By Jonathan Rendall (THE TIMES, 28/08/07):
The first fires of the present Greek catastrophe were started on Mount Penteli, a towering slope of forest 30 kilometres north of Athens. I grew up there in my teenage years. At the turn of the 1980s it was an idyllic place to be.
The country tracks were not tarmac. You could walk up through the forest paths to the shepherds’ huts, and wander through the glades. If I’d been able to paint I’d have taken my water colours out, or at least a guitar to serenade the landscape that Byron said was too melancholy to write in. But unfortunately I couldn’t play that, either. Then, one day when I was 15, the idyll became an inferno, a hell.
The initial fires started down near Marathon, by the coast. But this was also some 30km away from us. At night, my younger brother and I watched the faint orange glow on the horizon with interest. Our local village was Dionysos, named after the demonic figure of Greek mythology – the wayward son of Zeus, no less – reputed for his drunkenness and sexual licentiousness.
The word in the kafeneons (coffee shops) was that this Marathon fire was the work of arsonists from the anarchist party, or perhaps even terrorists from the November 17 group, who had murdered the American CIA chief in Athens. It wouldn’t touch us, though. But it did.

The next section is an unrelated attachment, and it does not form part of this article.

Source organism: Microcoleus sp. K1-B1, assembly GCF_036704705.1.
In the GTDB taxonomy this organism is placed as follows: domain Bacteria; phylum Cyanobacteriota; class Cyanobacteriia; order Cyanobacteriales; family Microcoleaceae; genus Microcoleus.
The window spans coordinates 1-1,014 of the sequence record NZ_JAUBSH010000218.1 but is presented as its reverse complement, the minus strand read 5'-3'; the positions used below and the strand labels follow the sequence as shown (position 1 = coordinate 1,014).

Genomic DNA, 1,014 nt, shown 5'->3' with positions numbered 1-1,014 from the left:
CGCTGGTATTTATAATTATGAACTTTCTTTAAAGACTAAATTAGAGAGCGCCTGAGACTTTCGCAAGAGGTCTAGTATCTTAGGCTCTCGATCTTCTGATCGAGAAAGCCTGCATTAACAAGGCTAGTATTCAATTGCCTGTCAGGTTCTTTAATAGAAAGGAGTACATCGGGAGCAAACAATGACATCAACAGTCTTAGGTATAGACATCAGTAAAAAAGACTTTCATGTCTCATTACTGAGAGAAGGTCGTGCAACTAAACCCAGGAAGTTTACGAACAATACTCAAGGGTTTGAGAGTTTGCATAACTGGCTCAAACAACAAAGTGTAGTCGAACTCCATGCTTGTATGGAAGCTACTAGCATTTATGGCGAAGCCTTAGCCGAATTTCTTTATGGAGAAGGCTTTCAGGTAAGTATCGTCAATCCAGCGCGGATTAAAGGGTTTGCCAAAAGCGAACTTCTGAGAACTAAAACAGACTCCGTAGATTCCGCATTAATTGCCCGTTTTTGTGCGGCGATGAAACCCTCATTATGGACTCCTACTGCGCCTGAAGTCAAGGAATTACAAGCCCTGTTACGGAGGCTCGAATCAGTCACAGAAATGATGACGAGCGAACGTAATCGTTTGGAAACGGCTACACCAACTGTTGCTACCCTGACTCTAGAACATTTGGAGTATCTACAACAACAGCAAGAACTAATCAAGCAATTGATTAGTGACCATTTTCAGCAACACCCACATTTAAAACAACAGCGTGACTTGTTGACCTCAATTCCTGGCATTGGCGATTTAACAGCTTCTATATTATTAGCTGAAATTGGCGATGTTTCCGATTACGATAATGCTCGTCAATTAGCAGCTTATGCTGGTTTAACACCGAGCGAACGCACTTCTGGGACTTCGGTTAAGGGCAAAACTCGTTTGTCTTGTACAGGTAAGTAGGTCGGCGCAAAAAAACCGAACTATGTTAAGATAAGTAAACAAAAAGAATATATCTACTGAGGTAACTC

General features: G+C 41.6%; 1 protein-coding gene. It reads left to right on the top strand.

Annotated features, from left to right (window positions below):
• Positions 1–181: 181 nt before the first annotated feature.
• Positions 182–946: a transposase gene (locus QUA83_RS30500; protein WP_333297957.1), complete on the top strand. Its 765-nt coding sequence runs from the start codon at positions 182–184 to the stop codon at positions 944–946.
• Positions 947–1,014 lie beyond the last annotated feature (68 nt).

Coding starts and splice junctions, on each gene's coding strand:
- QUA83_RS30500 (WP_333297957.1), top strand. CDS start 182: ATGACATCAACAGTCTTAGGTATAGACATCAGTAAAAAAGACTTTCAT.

The first sign was the faint, acrid waft of smoke. There was also the occasional cinder flake. But, looking around the mountain, the fire still seemed to be several kilometres away, heading elsewhere. Then, suddenly, it was almost upon us, some 200 metres away, apparently coming directly for the house. Its roar was terrifying as it consumed tree after noble tree.
As I retreated, cinder clumps dive-bombed me from all sides and the air was turning black. My father ordered an emergency evacuation and we tumbled, pets and all, into the car. My favourite cat refused to budge from the roof, however, so my last act was to climb up and water him with the hose, to give the kid a chance.
The scene on the Marathon road was pandemonium. Snakes, tortoises and foxes from the forest were taking refuge on it. Some of the foxes, alarmed by daylight human presence, ran back into the blazing trees, probably to their deaths. In places, the fire had encroached on both sides of the road.
We were lucky. The wind must have changed, and the fire singed only one corner of the house. The cat was fine. Back then in Greece, setting fire to forests was assumed to be an extremist act of political expression. Now, there is a further, fiscal dimension, which is that land that materially changes can become open to new discussion of ownership.
All I know is that, after 20 years of regeneration, the forests of Mount Penteli have been razed again, the glades are once more gone, and that the fires are burning in more than half of Greece. As the poet might have said: melancholia, indeed.